The third problem with nonsugar sweeteners is that all of the most common types have an insulin kick to them. I wish nutrition researchers had reached a consensus on the insulin kick from different kinds of nonsugar sweeteners. Based on what keto websites say, I consider erythritol and oligosaccharides the most nearly innocent nonsugar sweeteners. They are still sweet, but possibly only have a bad effect through sweetness itself. Stevia has a mixed reputation; I don't avoid it totally. 

Don't Prepare Food You Shouldn't Be Eating. My heart goes out to those who are trying to improve their own eating habits but are expected to prepare food for others who are content to eat badly. It is hard to resist eating food that you prepare if it is food that calls to you. Fortunately, people who insist on eating sugary food can usually be bought off with junk food purchased at the grocery store. Since you don't intend to eat what you are buying, make it easier for yourself to keep your resolve by buying things those you are buying for like but that you detest. Then you won't be as tempted. Similarly, if you really can't escape preparing some food you shouldn't be eating, see if you can't get away with preparing something you don't like very much.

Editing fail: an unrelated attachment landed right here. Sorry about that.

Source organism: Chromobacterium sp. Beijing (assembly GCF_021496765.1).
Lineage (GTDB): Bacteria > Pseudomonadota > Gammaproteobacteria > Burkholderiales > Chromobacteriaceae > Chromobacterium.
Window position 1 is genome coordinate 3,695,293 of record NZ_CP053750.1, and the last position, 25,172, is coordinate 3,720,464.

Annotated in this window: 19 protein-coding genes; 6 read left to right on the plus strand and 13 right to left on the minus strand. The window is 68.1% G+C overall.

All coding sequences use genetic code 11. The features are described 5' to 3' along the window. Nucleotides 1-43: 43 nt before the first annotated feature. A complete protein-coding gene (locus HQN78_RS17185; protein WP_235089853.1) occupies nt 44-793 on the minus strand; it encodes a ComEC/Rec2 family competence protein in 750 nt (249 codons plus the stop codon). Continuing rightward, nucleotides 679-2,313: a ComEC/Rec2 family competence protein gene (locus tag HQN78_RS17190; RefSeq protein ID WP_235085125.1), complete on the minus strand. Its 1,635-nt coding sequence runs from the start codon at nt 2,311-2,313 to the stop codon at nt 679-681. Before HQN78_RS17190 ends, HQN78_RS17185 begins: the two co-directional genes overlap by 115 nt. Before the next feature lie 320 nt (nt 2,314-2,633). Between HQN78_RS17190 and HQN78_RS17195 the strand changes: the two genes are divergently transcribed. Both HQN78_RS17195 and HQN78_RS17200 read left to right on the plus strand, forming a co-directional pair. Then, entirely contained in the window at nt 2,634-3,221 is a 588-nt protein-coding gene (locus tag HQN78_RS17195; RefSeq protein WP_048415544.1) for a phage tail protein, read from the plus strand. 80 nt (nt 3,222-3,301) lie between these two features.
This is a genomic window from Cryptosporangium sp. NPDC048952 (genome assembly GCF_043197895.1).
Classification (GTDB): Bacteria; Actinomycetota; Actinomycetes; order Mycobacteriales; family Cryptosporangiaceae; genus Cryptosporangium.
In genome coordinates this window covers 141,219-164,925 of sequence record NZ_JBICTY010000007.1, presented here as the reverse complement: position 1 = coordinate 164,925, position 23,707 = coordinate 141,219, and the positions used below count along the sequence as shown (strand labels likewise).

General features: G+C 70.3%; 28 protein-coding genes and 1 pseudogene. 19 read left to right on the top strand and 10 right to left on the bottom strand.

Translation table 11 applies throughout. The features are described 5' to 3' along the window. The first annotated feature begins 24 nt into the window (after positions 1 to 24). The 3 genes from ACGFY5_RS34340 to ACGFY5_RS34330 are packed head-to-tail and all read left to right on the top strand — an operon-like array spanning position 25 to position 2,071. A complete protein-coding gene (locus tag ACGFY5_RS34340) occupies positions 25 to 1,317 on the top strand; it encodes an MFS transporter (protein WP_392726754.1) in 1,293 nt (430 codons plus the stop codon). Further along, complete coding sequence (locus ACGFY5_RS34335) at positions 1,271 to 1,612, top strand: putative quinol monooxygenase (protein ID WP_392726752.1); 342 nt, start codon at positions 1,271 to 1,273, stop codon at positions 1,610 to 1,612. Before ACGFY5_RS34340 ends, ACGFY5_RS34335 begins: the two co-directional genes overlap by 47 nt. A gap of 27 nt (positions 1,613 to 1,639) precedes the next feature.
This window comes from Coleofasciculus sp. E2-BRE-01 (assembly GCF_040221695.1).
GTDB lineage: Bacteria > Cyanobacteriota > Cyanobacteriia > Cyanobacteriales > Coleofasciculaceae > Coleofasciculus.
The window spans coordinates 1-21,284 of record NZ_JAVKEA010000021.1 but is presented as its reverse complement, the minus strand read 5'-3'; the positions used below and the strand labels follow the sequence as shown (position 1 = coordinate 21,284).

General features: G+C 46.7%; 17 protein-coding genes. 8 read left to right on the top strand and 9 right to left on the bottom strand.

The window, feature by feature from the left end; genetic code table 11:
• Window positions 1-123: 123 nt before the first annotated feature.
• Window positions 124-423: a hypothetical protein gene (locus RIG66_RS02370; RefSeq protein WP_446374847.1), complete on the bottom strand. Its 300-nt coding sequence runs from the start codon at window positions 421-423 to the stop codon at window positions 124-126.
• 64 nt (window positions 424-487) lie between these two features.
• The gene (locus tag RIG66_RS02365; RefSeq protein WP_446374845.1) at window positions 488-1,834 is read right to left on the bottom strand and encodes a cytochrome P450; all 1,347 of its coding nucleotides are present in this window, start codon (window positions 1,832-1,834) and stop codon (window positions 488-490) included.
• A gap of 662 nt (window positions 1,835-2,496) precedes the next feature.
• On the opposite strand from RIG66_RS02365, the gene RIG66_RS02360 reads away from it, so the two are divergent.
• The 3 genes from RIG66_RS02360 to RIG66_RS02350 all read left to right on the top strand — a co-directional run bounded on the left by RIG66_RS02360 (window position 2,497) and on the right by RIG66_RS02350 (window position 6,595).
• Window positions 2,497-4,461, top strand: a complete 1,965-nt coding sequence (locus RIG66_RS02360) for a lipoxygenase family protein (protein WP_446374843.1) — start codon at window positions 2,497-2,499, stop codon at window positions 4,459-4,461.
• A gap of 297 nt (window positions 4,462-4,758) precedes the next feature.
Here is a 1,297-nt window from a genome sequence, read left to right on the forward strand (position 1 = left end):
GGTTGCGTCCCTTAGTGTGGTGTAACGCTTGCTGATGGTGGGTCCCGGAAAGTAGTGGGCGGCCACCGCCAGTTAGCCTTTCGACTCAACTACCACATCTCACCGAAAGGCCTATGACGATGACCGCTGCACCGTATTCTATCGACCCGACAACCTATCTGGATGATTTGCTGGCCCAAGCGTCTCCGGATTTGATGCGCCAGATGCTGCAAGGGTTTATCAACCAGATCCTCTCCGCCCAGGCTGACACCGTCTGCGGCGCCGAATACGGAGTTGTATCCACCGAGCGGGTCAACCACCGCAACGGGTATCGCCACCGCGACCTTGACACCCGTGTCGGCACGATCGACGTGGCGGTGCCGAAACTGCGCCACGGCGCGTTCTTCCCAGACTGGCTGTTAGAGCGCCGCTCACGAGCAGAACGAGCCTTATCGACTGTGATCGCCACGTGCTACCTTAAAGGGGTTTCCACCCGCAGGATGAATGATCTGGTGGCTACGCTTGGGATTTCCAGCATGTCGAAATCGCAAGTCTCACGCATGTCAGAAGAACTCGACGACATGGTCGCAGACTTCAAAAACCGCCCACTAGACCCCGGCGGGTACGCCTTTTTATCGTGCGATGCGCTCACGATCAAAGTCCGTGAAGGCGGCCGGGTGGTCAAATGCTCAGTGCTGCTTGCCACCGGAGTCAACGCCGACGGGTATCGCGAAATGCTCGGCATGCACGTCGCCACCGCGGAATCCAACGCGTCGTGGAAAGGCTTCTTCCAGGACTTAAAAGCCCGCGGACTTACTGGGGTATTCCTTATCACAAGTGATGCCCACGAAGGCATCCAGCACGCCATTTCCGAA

If You Bend the Rules, Eat the Worst Things First. I have read that, historically, the traditionally order of eating—appetizers, main course, dessert—was designed to maximize the appetite of guests at a party. One trouble with that is that if you eat a sugary dessert at the end of a meal, then you are likely to want to eat more after that. Or at a minimum, you will be able to happily get the sugary treat down when eating more of anything else would sound like too much. 

If the traditional order—appetizers, main course, dessert—encourages diners to eat as much as possible, reversing the order—dessert, main course, appetizers—should help you eat less.  An insulin kick or psychological effect from sweetness that makes you want to eat more isn't quite as harmful if the next thing you were going to do was sit down to a giant, healthy salad anyway.

Counter the Sugar Industry's Propaganda. The sugar industry likes to push two lines to divert people's attention from the harm of sugar:

  • A calorie is a calorie

  • Exercise can fully counteract any harm of sugar